Vulcan booster rolled to Florida pad for fueling tests
A test article for United Launch Alliance’s Vulcan rocket was rolled out to the company’s Cape Canaveral Launch pad in advance of cryogenic testing.
Vulcan is the successor to ULA’s Atlas 5 and Delta 4 rockets. The first stage being tested is 110 feet (33.5 meters) tall and is designed to hold liquid oxygen and liquified natural gas to fuel two BE-4 engines being built by Blue Origin.
On Aug. 25, 2021, the test article was rolled to Space Launch Complex 41 at Cape Canaveral Space Force Station in Florida via a mobile launch platform from the company’s nearby Spaceflight Operations Center.
The Vulcan test article arrived in Florida earlier this year via the company’s water transport vehicle called Rocketship with two Blue Origin BE-4 first stage engines affixed. These engines were used for test firing at the company’s facility in West Texas.
Testing of how ULA plans to load propellant into the Vulcan rocket during a simulated countdown, also called a wet dress rehearsal, is designed to help engineers confirm plans for fueling.
While modifications were made to the current systems at Space Launch Complex 41, ULA aims to gather and analyze data as the size and scale of Vulcan may require a different time frame to load fuel, chill the tanks and engines down as they use ground software to monitor the vehicle throughout the testing operation.
Previous cold flow tests, where propellant is flowed through all the lines up through the Vulcan Launch Platform, have been performed. The next step is to flow propellant into the rocket itself.
The use of liquified natural gas required ULA to install new storage tanks, near Space Launch Complex 41 on the north side, as well as a new sound suppression water system to dampen launch acoustics during lift off.
After testing is complete, the Vulcan test article is expected to return to ULA’s factory in Decatur, Alabama, where technicians will outfit the rocket for future spaceflight.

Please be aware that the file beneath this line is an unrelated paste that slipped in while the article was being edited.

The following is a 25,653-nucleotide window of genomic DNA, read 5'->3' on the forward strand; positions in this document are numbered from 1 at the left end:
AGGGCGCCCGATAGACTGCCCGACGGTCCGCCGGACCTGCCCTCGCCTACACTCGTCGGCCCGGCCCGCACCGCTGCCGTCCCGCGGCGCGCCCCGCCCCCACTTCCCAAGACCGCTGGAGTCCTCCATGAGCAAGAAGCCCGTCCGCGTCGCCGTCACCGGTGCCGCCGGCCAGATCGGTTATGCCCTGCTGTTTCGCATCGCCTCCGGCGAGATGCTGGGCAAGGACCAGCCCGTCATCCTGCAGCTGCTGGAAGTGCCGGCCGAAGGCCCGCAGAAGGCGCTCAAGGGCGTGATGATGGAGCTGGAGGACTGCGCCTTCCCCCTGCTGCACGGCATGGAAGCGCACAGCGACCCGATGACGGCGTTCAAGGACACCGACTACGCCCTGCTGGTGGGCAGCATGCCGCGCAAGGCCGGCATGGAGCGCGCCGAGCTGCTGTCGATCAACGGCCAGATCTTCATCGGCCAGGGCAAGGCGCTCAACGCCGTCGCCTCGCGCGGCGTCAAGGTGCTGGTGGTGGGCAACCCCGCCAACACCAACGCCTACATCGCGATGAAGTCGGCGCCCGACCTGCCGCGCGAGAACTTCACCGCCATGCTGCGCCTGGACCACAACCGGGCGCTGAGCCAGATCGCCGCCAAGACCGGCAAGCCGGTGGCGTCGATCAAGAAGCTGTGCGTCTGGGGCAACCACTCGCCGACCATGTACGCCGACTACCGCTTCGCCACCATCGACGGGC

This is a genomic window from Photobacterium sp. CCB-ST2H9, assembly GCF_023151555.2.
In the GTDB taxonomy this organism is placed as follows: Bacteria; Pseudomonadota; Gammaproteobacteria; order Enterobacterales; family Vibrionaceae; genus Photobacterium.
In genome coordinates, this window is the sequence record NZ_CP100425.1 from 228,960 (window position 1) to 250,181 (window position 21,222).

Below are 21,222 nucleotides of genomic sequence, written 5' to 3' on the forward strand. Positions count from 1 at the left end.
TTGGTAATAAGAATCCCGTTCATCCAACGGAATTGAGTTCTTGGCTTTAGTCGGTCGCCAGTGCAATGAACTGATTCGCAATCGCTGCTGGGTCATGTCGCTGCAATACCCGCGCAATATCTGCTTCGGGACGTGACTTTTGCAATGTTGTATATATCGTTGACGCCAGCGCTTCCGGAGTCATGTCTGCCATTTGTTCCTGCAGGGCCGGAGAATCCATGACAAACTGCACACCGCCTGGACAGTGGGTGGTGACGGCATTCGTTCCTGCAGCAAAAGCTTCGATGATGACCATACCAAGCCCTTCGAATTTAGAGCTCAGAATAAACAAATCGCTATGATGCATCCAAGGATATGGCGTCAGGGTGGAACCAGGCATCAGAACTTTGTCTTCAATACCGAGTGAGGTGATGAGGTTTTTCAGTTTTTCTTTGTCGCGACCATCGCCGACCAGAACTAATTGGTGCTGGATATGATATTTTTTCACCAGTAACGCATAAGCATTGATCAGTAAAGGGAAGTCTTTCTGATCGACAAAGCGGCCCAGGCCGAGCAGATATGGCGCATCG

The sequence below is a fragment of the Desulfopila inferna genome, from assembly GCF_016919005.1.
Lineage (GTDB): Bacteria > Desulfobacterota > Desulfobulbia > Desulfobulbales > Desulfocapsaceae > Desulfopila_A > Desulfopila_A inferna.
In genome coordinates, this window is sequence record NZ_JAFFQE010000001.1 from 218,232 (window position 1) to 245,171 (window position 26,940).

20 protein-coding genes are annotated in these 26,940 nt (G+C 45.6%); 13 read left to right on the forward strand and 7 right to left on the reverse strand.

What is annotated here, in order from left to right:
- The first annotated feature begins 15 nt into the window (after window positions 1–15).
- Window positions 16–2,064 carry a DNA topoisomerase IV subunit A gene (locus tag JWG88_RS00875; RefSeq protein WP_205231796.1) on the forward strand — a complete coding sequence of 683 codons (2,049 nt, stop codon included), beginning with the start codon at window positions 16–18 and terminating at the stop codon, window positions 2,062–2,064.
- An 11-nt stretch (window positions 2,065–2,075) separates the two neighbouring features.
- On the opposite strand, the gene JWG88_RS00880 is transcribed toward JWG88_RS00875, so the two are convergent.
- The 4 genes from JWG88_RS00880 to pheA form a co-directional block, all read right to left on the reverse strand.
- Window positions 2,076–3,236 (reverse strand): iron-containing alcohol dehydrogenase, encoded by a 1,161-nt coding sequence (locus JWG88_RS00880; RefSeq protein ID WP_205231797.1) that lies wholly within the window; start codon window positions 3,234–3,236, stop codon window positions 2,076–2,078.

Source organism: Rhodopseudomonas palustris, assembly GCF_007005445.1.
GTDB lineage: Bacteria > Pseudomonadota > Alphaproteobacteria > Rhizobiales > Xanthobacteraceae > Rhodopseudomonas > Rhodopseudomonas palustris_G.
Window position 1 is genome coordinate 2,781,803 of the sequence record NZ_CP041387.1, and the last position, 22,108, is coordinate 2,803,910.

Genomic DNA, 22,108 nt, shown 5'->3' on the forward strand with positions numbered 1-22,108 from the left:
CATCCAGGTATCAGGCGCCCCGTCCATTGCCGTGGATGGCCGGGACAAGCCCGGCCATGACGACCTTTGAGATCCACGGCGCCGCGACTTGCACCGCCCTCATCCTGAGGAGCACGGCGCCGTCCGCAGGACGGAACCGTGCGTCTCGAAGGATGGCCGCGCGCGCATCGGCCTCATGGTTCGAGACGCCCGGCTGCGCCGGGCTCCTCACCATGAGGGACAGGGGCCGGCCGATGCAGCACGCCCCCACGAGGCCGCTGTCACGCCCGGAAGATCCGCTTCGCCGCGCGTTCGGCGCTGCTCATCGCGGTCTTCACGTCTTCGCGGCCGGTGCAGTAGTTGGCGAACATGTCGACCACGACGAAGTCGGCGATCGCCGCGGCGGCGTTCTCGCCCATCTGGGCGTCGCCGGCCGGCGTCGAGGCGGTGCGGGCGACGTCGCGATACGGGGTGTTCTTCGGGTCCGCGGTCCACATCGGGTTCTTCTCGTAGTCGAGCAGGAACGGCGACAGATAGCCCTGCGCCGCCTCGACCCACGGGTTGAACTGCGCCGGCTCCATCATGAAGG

Vulcan is designed to fly with zero, two, four or six strap-on solid rocket boosters. The final vehicle will also include an upgraded dual engine Centaur upper stage and stand a total of 202 feet (61.6 meters) tall.
The first pair of flight-ready Blue Origin BE-4 engines are expected to be delivered by the end of 2021. Should that occur, ULA anticipates the first flight-ready Vulcan to arrive in Cape Canaveral in early 2022 in advance of the rocket’s inaugural flight, which will involve launching a commercial lunar lander built by Astrobotic.
With the first flight of Vulcan just around the corner, ULA plans to retire its workhorse Atlas 5 rocket. It has already stopped purchasing the Russian-built RD-180 engines for the venerable rocket.
With a stable of 29 Atlas 5 missions ahead of it’s retirement in the mid-2020s, ULA plans to transition to the Vulcan rockets during these final launches by the rocket, its most reliable launch vehicle to date.
Video courtesy of ULA
Theresa Cross grew up on the Space Coast. It’s only natural that she would develop a passion for anything “Space” and its exploration. During these formative years, she also discovered that she possessed a talent and love for defining the unique quirks and intricacies that exist in mankind, nature, and machines. Hailing from a family of photographers—including her father and her son, Theresa herself started documenting her world through pictures at a very early age. As an adult, she now exhibits an innate photographic ability to combine what appeals to her heart and her love of technology to deliver a diversified approach to her work and artistic presentations. Theresa has a background in water chemistry, fluid dynamics, and industrial utility.